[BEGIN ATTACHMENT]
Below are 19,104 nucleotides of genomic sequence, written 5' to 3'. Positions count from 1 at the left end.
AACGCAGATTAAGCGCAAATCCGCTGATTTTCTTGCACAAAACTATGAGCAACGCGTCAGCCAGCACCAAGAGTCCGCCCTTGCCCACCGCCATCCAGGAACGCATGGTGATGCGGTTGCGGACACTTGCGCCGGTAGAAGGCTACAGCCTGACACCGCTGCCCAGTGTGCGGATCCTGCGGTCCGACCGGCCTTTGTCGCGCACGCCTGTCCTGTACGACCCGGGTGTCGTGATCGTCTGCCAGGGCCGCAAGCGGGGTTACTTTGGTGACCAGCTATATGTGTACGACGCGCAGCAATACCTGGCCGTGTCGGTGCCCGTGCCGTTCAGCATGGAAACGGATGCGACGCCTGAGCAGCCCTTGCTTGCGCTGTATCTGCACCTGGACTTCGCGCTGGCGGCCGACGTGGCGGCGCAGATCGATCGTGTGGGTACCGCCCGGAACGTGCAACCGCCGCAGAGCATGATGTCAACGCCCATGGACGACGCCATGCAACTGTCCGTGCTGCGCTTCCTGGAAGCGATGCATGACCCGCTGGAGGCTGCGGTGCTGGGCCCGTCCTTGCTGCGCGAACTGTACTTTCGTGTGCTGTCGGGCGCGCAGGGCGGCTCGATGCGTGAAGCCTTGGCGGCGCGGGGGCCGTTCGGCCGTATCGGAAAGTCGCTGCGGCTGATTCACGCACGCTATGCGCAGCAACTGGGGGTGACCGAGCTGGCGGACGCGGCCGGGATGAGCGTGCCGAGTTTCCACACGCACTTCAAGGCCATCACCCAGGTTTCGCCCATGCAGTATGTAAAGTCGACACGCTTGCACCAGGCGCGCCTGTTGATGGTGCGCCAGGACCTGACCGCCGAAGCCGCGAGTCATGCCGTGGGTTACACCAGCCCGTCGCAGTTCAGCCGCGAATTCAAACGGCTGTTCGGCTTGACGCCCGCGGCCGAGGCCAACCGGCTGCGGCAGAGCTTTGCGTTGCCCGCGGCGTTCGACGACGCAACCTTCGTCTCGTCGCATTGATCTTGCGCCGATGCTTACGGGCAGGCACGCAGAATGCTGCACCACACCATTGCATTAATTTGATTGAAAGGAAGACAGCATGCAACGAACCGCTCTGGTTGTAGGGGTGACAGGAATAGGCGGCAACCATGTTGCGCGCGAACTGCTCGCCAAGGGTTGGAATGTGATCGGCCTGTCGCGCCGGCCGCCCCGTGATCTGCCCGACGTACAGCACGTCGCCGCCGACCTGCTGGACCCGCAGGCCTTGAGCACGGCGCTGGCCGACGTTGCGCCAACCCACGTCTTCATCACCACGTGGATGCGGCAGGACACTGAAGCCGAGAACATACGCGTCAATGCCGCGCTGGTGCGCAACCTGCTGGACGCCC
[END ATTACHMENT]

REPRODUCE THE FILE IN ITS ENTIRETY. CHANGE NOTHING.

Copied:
Below are 19,104 nucleotides of genomic sequence, written 5' to 3'. Positions count from 1 at the left end.
AACGCAGATTAAGCGCAAATCCGCTGATTTTCTTGCACAAAACTATGAGCAACGCGTCAGCCAGCACCAAGAGTCCGCCCTTGCCCACCGCCATCCAGGAACGCATGGTGATGCGGTTGCGGACACTTGCGCCGGTAGAAGGCTACAGCCTGACACCGCTGCCCAGTGTGCGGATCCTGCGGTCCGACCGGCCTTTGTCGCGCACGCCTGTCCTGTACGACCCGGGTGTCGTGATCGTCTGCCAGGGCCGCAAGCGGGGTTACTTTGGTGACCAGCTATATGTGTACGACGCGCAGCAATACCTGGCCGTGTCGGTGCCCGTGCCGTTCAGCATGGAAACGGATGCGACGCCTGAGCAGCCCTTGCTTGCGCTGTATCTGCACCTGGACTTCGCGCTGGCGGCCGACGTGGCGGCGCAGATCGATCGTGTGGGTACCGCCCGGAACGTGCAACCGCCGCAGAGCATGATGTCAACGCCCATGGACGACGCCATGCAACTGTCCGTGCTGCGCTTCCTGGAAGCGATGCATGACCCGCTGGAGGCTGCGGTGCTGGGCCCGTCCTTGCTGCGCGAACTGTACTTTCGTGTGCTGTCGGGCGCGCAGGGCGGCTCGATGCGTGAAGCCTTGGCGGCGCGGGGGCCGTTCGGCCGTATCGGAAAGTCGCTGCGGCTGATTCACGCACGCTATGCGCAGCAACTGGGGGTGACCGAGCTGGCGGACGCGGCCGGGATGAGCGTGCCGAGTTTCCACACGCACTTCAAGGCCATCACCCAGGTTTCGCCCATGCAGTATGTAAAGTCGACACGCTTGCACCAGGCGCGCCTGTTGATGGTGCGCCAGGACCTGACCGCCGAAGCCGCGAGTCATGCCGTGGGTTACACCAGCCCGTCGCAGTTCAGCCGCGAATTCAAACGGCTGTTCGGCTTGACGCCCGCGGCCGAGGCCAACCGGCTGCGGCAGAGCTTTGCGTTGCCCGCGGCGTTCGACGACGCAACCTTCGTCTCGTCGCATTGATCTTGCGCCGATGCTTACGGGCAGGCACGCAGAATGCTGCACCACACCATTGCATTAATTTGATTGAAAGGAAGACAGCATGCAACGAACCGCTCTGGTTGTAGGGGTGACAGGAATAGGCGGCAACCATGTTGCGCGCGAACTGCTCGCCAAGGGTTGGAATGTGATCGGCCTGTCGCGCCGGCCGCCCCGTGATCTGCCCGACGTACAGCACGTCGCCGCCGACCTGCTGGACCCGCAGGCCTTGAGCACGGCGCTGGCCGACGTTGCGCCAACCCACGTCTTCATCACCACGTGGATGCGGCAGGACACTGAAGCCGAGAACATACGCGTCAATGCCGCGCTGGTGCGCAACCTGCTGGACGCCC